Dayalbagh or Dayal Bagh (Hindi: दयाल बाग़, Urdu: دیال باغ) means 'Garden' (bagh) of 'Mercy' (daya), inferring "Garden of the Merciful Lord." It is the headquarters of the Radhasoami Faith religion. It is located in the metropolitan region of Agra of the Braj region of Uttar Pradesh, India.
Dayalbagh is where the 8th revered leader (Sant Satguru) lives and presides over the satsang (holy service). It is a self-sustained colony, where its inhabitants lead an active, disciplined and co-operative community life, conforming to the spiritual ideals of their faith. It has affiliated educational institutes such as the Dayalbagh Educational Institute.
The colony of Dayalbagh was founded on the Basant Day (translation: first day of spring) in 1915 by Huzur Sahabji Maharaj, the Fifth Revered Leader of Radhasoami Faith, as an ashram or a spiritual home for the followers of the faith, by planting a mulberry tree.
The colony is laid out in an open garden setting. The land where the colony was established once consisted of sand dunes. For more than 60 years residents of the colony - men and women, young and old - have worked with quiet dedication in a vast programme for reclamation of land launched in 1943 by Huzur Mehtaji Maharaj, the sixth Revered Leader of the Faith. The result is a lush green 1,200-acre (4.9 km2) farm where food-grains, oil-seeds, fodder, and vegetables are grown.
No individual owns property in Dayalbagh, as the land, houses and institutions belong to the community. People live and work as a community. For example, the residents share various responsibilities like cleaning up the colony and arranging night security. The colony has its own water supply, electricity distribution, and civic services. The colony's dairy provides most of the milk that is needed, and a community kitchen that supplies food at a very nominal cost (no-profit, no-loss basis) to pilgrims. The residents can also obtain meals from there and free themselves from household chores.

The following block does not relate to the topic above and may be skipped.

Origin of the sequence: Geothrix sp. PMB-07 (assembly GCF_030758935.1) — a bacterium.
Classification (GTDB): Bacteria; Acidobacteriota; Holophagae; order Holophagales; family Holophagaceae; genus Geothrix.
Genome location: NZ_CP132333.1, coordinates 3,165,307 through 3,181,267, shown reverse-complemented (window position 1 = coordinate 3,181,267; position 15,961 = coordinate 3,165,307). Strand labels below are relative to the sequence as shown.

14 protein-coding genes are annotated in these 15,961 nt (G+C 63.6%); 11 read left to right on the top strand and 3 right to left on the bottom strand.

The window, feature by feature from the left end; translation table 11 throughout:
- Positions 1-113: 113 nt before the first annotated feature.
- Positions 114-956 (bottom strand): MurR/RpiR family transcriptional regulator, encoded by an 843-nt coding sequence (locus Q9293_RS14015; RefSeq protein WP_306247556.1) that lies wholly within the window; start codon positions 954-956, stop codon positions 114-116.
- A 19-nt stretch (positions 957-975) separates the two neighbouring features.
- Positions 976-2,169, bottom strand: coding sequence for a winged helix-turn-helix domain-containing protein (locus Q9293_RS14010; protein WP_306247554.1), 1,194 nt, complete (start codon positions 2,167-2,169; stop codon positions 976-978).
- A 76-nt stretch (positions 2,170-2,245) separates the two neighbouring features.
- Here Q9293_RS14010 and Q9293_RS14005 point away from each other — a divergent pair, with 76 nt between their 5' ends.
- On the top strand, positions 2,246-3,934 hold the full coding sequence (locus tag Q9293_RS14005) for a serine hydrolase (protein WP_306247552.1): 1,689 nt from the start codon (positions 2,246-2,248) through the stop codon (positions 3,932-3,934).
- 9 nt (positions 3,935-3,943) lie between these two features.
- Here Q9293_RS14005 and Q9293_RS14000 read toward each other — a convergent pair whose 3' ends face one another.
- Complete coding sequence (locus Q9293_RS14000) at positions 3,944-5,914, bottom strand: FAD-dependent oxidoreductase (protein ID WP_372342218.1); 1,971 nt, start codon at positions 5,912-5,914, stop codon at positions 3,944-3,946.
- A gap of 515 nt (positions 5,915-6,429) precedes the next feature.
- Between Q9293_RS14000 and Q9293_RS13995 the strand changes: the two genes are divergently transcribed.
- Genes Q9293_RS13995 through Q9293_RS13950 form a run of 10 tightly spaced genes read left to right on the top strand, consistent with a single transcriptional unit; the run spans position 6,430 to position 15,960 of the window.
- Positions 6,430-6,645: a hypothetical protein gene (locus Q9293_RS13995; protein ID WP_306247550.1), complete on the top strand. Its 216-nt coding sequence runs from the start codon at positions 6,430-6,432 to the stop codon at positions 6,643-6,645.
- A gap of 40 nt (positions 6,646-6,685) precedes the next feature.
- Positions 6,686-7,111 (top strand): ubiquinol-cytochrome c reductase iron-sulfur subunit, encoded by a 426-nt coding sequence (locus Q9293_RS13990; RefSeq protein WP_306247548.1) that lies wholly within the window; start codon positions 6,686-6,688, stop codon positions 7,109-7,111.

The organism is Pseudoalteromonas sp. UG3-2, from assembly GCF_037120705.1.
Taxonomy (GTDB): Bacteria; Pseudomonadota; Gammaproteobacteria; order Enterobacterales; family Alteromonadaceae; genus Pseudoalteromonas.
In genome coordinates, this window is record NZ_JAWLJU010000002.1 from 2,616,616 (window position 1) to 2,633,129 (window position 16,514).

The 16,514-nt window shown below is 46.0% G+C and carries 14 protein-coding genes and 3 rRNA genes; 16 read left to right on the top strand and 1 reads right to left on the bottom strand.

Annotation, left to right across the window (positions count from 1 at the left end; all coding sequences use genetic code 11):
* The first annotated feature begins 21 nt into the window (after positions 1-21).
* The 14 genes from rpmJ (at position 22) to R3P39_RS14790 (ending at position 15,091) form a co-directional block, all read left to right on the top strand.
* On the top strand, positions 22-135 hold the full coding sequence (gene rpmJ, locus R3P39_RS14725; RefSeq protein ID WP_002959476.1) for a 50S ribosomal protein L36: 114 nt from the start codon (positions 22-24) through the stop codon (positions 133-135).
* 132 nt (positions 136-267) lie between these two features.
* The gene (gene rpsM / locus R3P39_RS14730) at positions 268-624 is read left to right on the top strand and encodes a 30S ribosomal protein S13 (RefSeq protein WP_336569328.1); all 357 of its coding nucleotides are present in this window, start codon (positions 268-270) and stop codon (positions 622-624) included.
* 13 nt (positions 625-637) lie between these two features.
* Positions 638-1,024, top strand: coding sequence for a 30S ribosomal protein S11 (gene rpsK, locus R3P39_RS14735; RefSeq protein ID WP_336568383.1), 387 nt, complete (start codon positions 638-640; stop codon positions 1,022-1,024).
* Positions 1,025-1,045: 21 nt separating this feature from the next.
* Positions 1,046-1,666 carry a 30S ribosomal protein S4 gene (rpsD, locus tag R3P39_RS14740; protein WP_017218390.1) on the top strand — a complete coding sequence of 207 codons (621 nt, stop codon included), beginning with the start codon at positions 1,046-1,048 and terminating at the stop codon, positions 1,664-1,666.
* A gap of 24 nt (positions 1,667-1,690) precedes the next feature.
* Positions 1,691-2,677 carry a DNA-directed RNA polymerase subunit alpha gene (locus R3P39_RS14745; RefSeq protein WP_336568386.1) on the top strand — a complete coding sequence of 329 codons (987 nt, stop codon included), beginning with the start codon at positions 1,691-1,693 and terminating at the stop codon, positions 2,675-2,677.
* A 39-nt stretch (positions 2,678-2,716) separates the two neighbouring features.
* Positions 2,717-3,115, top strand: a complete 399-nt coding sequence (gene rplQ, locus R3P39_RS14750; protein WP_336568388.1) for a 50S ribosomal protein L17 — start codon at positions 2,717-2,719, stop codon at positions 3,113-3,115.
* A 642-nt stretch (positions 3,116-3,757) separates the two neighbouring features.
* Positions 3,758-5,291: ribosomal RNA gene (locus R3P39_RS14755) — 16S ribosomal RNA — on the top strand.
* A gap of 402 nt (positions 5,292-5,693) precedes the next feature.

There is a hospital with a maternity ward. Facilities exist for ophthalmic and dental treatment, ultrasound, ECG, and pathological and X-Ray testing. All consultations and treatment are free for everyone. The majority of patients are from outside Dayalbagh. There are also homeopathic and ayurvedic dispensaries.
Small-scale industries known as the Model Industries were established in 1916 to provide employment and a source of livelihood to the persons residing in the colony. It has done some pioneering work in the country. The industries have now been decentralized and cottage scale production of goods of daily necessity is taking place in units set up by Satsangis all over the country.
The Radhasoami Urban Cooperative Bank and the Dayalbagh Mahila Bank cater to the financial requirements of various organizations and individuals in the colony. The Dayalbagh Printing Press prints Holy Books and the two Satsang weeklies, one in English (also available in its e-version) and the other in Hindi.